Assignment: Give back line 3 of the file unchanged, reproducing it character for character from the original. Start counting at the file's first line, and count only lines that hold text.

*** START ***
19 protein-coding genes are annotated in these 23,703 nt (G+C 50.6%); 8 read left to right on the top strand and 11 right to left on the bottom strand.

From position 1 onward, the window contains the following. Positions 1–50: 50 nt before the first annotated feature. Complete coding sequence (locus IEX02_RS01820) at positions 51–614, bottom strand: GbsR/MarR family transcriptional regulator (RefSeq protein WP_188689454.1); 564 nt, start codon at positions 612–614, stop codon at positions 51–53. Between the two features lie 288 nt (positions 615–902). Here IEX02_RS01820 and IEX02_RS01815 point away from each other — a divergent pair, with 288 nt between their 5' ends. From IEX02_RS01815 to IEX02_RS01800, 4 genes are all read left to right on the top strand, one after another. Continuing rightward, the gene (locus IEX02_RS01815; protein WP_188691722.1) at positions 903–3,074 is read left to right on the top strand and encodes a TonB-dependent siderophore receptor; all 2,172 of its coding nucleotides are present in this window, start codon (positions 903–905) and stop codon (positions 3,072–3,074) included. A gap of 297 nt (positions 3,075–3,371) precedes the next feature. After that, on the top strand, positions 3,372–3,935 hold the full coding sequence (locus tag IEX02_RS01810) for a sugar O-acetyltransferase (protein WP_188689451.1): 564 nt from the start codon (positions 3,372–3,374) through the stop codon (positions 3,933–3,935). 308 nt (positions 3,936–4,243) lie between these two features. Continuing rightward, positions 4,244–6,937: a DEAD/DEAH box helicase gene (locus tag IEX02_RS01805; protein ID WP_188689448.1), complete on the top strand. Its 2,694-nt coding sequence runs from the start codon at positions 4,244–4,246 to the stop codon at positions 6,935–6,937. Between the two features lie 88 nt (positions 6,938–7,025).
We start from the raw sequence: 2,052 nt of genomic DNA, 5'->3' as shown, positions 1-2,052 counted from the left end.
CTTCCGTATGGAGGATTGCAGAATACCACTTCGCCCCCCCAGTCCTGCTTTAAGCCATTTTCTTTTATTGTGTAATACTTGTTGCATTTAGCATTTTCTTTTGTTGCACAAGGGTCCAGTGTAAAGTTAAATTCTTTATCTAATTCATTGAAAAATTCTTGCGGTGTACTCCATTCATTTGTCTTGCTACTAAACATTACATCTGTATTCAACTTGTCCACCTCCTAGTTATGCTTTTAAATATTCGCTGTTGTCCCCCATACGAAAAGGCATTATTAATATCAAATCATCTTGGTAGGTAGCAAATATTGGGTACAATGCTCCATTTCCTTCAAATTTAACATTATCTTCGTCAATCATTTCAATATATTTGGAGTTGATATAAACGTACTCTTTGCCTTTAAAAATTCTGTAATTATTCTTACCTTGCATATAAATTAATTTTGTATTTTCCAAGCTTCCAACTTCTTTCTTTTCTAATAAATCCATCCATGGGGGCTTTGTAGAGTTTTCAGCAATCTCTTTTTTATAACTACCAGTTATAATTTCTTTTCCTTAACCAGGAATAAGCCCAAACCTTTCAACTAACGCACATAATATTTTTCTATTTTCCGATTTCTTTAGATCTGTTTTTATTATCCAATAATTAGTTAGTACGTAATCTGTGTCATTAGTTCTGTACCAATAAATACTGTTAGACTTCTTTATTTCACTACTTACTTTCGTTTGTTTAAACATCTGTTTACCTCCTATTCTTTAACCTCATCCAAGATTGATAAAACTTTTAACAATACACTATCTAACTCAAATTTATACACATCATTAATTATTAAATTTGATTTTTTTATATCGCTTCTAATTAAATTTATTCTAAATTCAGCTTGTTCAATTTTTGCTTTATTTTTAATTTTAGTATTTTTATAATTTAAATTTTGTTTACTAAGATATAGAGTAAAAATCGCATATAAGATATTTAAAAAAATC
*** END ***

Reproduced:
We start from the raw sequence: 2,052 nt of genomic DNA, 5'->3' as shown, positions 1-2,052 counted from the left end.